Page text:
vindanpar on October 27, 2015 at 5:12 pm

At a multiplex in Hoboken.

Digital projection.

No life to it whatsoever.

If you can’t get the opening credit sequence to this film right, and I consider it one of the best, forget it.

Mike (saps)
Mike (saps) on October 27, 2015 at 1:14 pm

MFL = My Fair Lady.

Where did you see it?

vindanpar
vindanpar on October 27, 2015 at 12:23 pm

Recent MFL restoration lousy. Left shortly after titles. Sound flat and only behind the screen. Image did not have the practically 3D brilliance that the original Superpanavision 70MM prints had. Image did not even fill the screen. I guess if you like these films on DVD you’ll be fine. For me they are unwatchable. But I saw it on the 80ft curved screen at the Warner Cinerama. With a sound system that was glorious. I didn’t expect it to be so magnificent. It was something.

Cimarron
Cimarron on October 22, 2015 at 7:19 pm

Great Pic’s David, I also recall the two trouser suits that are ad’s by the Criterion as well as the movies. Thanks for posting.

DavidZornig
DavidZornig on October 21, 2015 at 8:57 pm

1958 photo added courtesy of Al Ponte’s Time Machine – New York Facebook page.

DavidZornig
DavidZornig on October 19, 2015 at 10:02 am

1944 photo added as Loew’s Criterion, courtesy of the History In Pictures Facebook page. Clothing collection drive for war victims.

DavidZornig
DavidZornig on September 23, 2015 at 9:23 pm

1968 photo added courtesy of Al Ponte’s Time Machine – New York Facebook page.

vindanpar
vindanpar on June 6, 2015 at 10:03 am

I’d like to thank the individual who posted the covers of the souvenir programs of the roadshow attractions that played at The Criterion during its' heyday in the 50s and 60s. Unfortunately I was too young to go Times Square during this era. By the time I was old enough this great prestigious movie house was reduced to showing horror and exploitation films. All the more astonishing because the nearby Loew’s State and Astor Plaza were still getting top Hollywood films. I would be curious to know why the management of this beautiful theater couldn’t get top product and drove it into the ground. Its multiplexing was horribly done and heartbreaking.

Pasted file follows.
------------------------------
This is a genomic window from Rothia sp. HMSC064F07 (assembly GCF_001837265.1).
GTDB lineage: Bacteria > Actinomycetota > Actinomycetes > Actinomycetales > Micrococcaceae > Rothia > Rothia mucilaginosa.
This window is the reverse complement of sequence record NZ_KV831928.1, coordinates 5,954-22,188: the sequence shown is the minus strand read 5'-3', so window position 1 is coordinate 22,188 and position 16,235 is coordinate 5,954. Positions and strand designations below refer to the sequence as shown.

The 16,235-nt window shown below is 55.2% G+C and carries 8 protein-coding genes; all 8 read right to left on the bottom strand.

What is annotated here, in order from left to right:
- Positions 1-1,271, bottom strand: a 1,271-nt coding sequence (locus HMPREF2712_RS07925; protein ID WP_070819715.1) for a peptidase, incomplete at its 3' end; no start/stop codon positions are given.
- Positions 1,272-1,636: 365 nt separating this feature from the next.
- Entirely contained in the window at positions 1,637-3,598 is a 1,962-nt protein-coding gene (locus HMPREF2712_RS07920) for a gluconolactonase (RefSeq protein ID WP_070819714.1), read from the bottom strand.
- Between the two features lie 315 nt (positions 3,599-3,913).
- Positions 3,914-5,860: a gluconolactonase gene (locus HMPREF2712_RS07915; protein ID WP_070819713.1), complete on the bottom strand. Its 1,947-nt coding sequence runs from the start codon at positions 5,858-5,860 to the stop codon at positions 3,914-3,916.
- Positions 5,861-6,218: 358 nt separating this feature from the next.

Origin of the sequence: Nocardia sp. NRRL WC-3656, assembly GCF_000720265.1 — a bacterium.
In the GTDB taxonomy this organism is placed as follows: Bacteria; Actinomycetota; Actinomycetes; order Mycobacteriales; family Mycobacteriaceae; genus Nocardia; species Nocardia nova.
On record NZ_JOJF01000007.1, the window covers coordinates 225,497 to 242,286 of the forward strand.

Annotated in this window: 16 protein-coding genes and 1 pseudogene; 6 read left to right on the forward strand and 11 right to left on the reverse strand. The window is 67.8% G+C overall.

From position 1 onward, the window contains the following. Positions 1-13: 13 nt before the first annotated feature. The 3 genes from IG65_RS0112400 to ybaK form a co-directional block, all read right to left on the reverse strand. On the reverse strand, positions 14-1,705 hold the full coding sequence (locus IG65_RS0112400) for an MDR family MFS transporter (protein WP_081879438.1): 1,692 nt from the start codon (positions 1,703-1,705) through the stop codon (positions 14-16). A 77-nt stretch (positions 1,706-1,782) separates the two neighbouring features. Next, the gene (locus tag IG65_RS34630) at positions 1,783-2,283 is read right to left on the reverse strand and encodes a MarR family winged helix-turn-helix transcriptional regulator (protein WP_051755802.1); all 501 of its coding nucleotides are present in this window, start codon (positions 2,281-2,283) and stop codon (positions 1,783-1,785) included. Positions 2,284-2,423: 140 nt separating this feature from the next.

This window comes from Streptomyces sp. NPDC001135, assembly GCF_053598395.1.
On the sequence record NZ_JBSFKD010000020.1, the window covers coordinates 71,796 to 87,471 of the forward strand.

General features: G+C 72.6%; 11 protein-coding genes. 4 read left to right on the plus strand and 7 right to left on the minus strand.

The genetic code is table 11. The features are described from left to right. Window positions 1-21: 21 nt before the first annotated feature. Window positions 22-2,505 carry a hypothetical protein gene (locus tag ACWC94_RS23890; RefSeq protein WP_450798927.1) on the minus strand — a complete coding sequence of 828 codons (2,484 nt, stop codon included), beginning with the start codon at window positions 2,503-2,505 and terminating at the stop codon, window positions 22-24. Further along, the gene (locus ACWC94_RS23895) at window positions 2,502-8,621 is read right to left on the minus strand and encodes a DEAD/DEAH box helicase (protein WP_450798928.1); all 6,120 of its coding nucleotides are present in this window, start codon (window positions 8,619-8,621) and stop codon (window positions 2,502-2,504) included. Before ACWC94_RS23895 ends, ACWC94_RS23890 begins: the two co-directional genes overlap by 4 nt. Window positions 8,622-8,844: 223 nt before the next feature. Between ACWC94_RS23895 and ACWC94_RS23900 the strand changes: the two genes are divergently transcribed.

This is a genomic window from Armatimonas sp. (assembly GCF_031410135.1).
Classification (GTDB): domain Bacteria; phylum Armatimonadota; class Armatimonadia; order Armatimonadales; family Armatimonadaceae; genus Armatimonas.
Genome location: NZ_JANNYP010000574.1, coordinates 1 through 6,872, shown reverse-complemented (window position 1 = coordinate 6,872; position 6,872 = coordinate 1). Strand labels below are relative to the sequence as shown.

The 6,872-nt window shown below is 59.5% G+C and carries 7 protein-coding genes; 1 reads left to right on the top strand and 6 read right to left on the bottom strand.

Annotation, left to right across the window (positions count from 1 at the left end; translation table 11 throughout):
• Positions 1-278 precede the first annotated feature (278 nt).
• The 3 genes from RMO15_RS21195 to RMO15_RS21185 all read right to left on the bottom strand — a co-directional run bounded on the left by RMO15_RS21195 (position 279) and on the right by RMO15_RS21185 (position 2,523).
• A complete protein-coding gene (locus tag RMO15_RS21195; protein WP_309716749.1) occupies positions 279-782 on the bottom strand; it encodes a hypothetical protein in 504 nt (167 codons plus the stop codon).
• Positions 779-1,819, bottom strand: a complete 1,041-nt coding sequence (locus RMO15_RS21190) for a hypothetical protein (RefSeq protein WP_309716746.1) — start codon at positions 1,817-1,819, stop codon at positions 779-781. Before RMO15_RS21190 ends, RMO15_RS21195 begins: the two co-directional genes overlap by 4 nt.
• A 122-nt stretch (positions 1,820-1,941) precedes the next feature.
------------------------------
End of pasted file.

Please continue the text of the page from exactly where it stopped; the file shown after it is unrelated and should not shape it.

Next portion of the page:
odilon
odilon on June 6, 2015 at 8:00 am

Really….The Ten Commandments opened on Nov 7, 1956, at the Criterion. NY Times published the review the next day. In BRAZIL, where I live, we say the “day” first, then the month…and, of course, last, the year…So – when I read… 11/07/1956 I am “tempted” to look like…11 of July of 1956… I have to make “up my mind” and transport myself to the USA…

odilon
odilon on June 6, 2015 at 8:00 am

Really….The Ten Commandments opened on Nov 7, 1956, at the Criterion. NY Times published the review the next day. In BRAZIL, where I live, we say the “day” first, then the month…and, of course, last, the year…So – when I read… 11/07/1956 I am “tempted” to look like…11 of July of 1956… I have to make “up my mind” and transport myself to the USA…

Al Alvarez
Al Alvarez on June 5, 2015 at 6:43 pm

Why is “THE SEARCH FOR PARADISE” suddenly showing up first on RSM3853’s December 27, 2013 at 3:00 pm post instead of “THE TEN COMMANDMENTS”. This was never a Cinerama house.

odilon
odilon on June 5, 2015 at 6:40 am

To RSM3853…So, “South Pacific” replaced “The Ten Commandments”? In São Paulo, Brazil, South Pacific opened the “Astor” a luxury cinema theater, in 1960….The Ten…was only shown in 1959…remaining for 37 weeks at the cinema “Ipiranga” in downtown, and then many more weeks at other places. In present days, the movies…are released in the same time they open in the USA, in some cases…a few days BEFORE…thank you for your great information.

Coate
Coate on October 21, 2014 at 11:02 am

Happy 50th! “My Fair Lady” had its world premiere at the Criterion on this day in 1964 (and went on to become the theater’s longest-running engagement).

Cimarron
Cimarron on March 20, 2014 at 6:38 pm

1936 Pic of Criterion added to Photo Section